Want CNET to notify you of price drops and the latest stories?

Norway's love of EVs will force it to spend big bucks on its electric grid, report says

The problem that EV charging is creating in Norway foreshadows the problems we could have in the US, but on a much larger scale.

Kyle Hyatt Former news and features editor
Kyle Hyatt (he/him/his) hails originally from the Pacific Northwest, but has long called Los Angeles home. He's had a lifelong obsession with cars and motorcycles (both old and new).
Kyle Hyatt
2 min read
Tesla Alaska Testing Facility
Enlarge Image
Tesla Alaska Testing Facility

People in Norway love electric cars and are buying them like crazy, but that's going to force big changes to the country's electric grid.

Nick Miotke/Roadshow

People in Norway just can't seem to get enough of electric cars, and in many ways, that's an excellent thing. That isn't to say that there isn't a downside to the proliferation of EVs both in Norway and around the world.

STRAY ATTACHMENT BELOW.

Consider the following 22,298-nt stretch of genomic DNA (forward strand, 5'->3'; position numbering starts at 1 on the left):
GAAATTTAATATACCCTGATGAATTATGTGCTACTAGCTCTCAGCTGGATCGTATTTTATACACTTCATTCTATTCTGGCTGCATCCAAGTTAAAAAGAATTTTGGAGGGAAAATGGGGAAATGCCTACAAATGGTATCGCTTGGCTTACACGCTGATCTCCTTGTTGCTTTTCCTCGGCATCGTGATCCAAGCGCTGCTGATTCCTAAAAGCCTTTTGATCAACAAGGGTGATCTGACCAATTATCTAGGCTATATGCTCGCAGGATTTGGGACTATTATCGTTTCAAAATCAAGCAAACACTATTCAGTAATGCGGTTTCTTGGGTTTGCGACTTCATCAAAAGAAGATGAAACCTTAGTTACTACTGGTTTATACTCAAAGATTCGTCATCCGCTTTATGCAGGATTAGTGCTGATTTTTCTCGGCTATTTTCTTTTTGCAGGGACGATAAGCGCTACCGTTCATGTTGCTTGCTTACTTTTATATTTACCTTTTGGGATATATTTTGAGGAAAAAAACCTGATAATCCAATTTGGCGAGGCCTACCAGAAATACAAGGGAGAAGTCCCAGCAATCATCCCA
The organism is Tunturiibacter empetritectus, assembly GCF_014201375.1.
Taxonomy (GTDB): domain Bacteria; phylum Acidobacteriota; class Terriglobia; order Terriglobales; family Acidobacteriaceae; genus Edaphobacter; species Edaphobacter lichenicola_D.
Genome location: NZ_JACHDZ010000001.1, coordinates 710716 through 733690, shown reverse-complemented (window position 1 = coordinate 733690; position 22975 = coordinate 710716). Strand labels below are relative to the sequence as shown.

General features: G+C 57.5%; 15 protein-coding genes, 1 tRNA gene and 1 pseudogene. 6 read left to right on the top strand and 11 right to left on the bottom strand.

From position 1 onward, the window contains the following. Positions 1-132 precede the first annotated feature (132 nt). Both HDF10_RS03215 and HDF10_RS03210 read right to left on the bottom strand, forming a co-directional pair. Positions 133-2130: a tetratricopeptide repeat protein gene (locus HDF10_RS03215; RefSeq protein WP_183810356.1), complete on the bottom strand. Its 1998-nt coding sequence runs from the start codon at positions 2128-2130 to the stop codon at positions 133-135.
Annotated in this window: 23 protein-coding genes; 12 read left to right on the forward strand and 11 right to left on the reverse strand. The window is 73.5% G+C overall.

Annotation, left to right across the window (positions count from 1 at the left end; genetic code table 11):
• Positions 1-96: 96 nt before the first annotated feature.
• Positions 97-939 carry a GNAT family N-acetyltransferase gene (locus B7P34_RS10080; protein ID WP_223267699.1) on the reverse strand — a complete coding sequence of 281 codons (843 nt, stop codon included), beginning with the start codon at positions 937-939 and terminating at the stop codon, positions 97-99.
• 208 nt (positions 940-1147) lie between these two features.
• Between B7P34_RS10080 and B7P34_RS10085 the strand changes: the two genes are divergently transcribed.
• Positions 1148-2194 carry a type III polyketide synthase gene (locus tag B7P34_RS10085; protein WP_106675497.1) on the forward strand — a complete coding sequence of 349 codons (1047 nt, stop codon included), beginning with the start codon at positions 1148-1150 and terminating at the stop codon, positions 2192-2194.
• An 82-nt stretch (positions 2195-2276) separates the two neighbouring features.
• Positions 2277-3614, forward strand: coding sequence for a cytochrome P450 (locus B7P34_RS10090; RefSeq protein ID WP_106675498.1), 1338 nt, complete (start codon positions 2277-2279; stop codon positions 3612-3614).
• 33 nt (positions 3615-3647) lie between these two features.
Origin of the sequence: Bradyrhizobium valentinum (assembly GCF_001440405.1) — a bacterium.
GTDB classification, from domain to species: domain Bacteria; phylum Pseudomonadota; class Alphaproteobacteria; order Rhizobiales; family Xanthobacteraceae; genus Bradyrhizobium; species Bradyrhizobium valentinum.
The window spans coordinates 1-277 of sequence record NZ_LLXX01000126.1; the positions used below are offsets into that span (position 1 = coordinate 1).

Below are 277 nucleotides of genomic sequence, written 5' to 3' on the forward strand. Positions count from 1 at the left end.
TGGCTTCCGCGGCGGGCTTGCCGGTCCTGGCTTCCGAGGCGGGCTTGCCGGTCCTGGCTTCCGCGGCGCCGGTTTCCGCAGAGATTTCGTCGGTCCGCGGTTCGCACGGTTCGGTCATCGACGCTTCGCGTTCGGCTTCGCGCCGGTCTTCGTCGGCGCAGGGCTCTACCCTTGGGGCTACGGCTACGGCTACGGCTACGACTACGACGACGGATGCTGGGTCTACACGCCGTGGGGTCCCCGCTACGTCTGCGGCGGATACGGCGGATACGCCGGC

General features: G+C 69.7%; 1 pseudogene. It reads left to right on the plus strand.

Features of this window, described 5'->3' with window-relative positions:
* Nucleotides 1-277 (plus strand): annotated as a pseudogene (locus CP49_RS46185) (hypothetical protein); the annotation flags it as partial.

See, electric cars use a lot of energy. And while charging your vehicle overnight in your garage may not seem like that big of a deal when compared to the sheer scale of the electric grid, having a few thousand cars charging all at once totally is.

That's why -- according to a report published Friday by Reuters -- Norway is going to have to sink some serious cash into its electrical infrastructure to be able to support the continued widespread adoption of electric vehicles.

How much cash exactly? Try 11 billion crowns, which is the equivalent of $1.27 billion. Now, compared to some of the dollar amounts that get thrown around for infrastructure projects in the US, that doesn't necessarily sound that crazy, but when you consider that Norway has a population numbering around half that of Los Angeles County, things start to get a little nuts when you scale up.

These upgrades, according to the study cited by Reuters, would have to happen over the next 20 years, which makes them, in theory at least, manageable -- except that the study also estimates that the bill for the upgrades won't be paid for by the Norwegian government, or by the power companies. It'll be paid for by the end users.

So, what does this all mean to us here in the US? It means that, unless we find some new, clean way to generate vast amounts of power with minimal expense, we're going to have to pony up some serious dough if Americans are going to continue to adopt electric cars at the rate they have been.

Get to work with the VW I.D. Buzz Cargo

See all photos
Watch this: Nissan Leaf long-term wrap-up: One year of electric feels